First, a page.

Atrial fibrillation (AF) is a heart condition that affects millions of people worldwide. It is a type of arrhythmia, which is an irregular heartbeat that occurs when the heart's electrical signals don't function properly. In AF, the atria, which are the upper chambers of the heart, quiver or contract rapidly and irregularly, which can lead to an irregular and often rapid heartbeat in the lower chambers of the heart, the ventricles.
AF can be a serious condition and can cause a variety of symptoms, including heart palpitations, shortness of breath, chest pain, and fatigue. It can also lead to complications such as blood clots, stroke, heart failure, and other cardiovascular diseases.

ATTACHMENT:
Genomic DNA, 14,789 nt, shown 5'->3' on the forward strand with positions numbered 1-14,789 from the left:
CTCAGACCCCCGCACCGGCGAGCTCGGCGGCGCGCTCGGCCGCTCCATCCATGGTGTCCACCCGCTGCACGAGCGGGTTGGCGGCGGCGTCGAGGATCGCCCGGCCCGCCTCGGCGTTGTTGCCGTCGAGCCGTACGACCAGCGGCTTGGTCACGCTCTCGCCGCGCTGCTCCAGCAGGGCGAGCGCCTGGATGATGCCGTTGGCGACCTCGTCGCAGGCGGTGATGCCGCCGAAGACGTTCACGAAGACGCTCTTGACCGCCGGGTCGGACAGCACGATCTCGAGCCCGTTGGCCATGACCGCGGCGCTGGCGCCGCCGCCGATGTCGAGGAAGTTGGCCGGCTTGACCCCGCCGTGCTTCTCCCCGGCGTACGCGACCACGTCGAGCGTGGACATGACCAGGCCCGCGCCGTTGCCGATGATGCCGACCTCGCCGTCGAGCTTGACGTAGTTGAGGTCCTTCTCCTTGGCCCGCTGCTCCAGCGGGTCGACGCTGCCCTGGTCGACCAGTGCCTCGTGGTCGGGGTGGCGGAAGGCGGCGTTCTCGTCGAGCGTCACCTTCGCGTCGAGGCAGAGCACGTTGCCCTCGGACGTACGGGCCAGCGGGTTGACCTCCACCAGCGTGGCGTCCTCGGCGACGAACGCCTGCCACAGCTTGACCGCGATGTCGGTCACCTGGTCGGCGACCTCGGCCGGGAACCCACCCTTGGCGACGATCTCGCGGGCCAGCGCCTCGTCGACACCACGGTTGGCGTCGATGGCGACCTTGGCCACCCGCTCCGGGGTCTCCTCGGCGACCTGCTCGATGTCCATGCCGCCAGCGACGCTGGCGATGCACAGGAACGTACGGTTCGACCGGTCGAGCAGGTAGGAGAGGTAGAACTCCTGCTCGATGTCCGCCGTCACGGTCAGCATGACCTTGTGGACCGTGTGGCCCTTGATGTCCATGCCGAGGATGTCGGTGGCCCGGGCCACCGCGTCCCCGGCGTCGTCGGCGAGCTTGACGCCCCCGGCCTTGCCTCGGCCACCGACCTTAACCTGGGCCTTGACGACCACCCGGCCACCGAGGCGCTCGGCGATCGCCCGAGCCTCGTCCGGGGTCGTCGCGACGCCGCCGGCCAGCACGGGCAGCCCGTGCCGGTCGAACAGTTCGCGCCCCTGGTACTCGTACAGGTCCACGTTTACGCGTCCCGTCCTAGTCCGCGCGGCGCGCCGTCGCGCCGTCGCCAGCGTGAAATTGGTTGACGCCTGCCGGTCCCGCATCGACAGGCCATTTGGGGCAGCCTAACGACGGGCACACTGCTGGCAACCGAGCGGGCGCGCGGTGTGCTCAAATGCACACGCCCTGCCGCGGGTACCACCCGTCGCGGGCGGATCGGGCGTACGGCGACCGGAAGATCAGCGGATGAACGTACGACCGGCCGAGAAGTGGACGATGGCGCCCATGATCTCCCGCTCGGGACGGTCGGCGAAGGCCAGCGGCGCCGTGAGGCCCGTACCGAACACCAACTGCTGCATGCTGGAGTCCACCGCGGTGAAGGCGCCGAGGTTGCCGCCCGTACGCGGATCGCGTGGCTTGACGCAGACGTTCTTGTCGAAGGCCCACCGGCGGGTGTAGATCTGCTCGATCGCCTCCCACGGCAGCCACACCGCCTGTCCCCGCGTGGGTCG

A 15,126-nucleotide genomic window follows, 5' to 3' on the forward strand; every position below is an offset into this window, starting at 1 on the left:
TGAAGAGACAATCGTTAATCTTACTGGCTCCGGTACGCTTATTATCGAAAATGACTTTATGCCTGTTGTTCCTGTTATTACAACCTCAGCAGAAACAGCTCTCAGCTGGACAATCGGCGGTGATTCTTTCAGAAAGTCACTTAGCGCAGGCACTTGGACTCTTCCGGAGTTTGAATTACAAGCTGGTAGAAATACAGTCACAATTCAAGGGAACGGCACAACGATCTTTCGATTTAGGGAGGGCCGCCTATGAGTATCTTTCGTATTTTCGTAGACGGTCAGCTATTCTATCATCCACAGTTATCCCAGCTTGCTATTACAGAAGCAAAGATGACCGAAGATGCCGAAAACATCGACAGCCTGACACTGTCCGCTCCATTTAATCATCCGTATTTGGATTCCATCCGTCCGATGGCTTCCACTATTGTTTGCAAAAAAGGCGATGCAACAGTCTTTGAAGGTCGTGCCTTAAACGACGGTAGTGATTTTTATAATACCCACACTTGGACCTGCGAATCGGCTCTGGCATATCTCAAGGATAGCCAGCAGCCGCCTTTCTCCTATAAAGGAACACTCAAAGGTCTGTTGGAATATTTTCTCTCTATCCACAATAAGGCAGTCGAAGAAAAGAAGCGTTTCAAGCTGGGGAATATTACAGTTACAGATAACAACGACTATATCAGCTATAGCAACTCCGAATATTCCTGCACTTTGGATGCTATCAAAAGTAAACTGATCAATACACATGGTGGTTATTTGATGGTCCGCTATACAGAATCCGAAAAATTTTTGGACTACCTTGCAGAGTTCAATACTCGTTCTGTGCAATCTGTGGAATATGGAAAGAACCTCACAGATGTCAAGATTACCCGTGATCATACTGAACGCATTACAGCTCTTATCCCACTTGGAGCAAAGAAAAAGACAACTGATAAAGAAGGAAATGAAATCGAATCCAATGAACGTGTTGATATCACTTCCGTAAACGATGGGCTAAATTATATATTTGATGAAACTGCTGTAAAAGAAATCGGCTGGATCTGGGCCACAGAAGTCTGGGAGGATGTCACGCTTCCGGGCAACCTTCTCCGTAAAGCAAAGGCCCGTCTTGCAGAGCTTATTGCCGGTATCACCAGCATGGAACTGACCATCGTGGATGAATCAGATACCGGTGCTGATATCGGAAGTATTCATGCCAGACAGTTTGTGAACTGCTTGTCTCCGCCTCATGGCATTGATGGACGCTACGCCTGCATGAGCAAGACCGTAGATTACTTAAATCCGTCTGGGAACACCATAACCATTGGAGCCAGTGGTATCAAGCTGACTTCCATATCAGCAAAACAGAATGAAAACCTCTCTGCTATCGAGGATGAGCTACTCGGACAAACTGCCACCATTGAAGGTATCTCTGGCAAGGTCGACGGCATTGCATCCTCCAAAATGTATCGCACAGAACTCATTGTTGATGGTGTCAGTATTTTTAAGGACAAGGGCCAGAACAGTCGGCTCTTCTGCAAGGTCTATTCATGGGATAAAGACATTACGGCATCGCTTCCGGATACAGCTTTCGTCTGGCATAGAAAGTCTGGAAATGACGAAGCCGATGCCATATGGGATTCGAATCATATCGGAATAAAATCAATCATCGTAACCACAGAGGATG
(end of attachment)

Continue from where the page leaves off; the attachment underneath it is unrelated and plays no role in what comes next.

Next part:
Persistent AF is a type of AF that lasts for more than 7 days or requires medical treatment to stop. Doctors treat persistent AF with a procedure called catheter ablation. During this procedure, a doctor uses a catheter to create tiny scars in the heart tissue that block the abnormal electrical signals causing AF. However, even with this procedure, some patients still experience AF symptoms.
To try and improve the success rate of catheter ablation, doctors have been studying a technique called magnetic resonance imaging (MRI)-guided fibrosis ablation. This technique involves using MRI scans to identify areas of fibrosis (scarring) in the heart that could be contributing to AF. Then, during catheter ablation, the doctor uses radiofrequency energy to destroy these areas of fibrosis.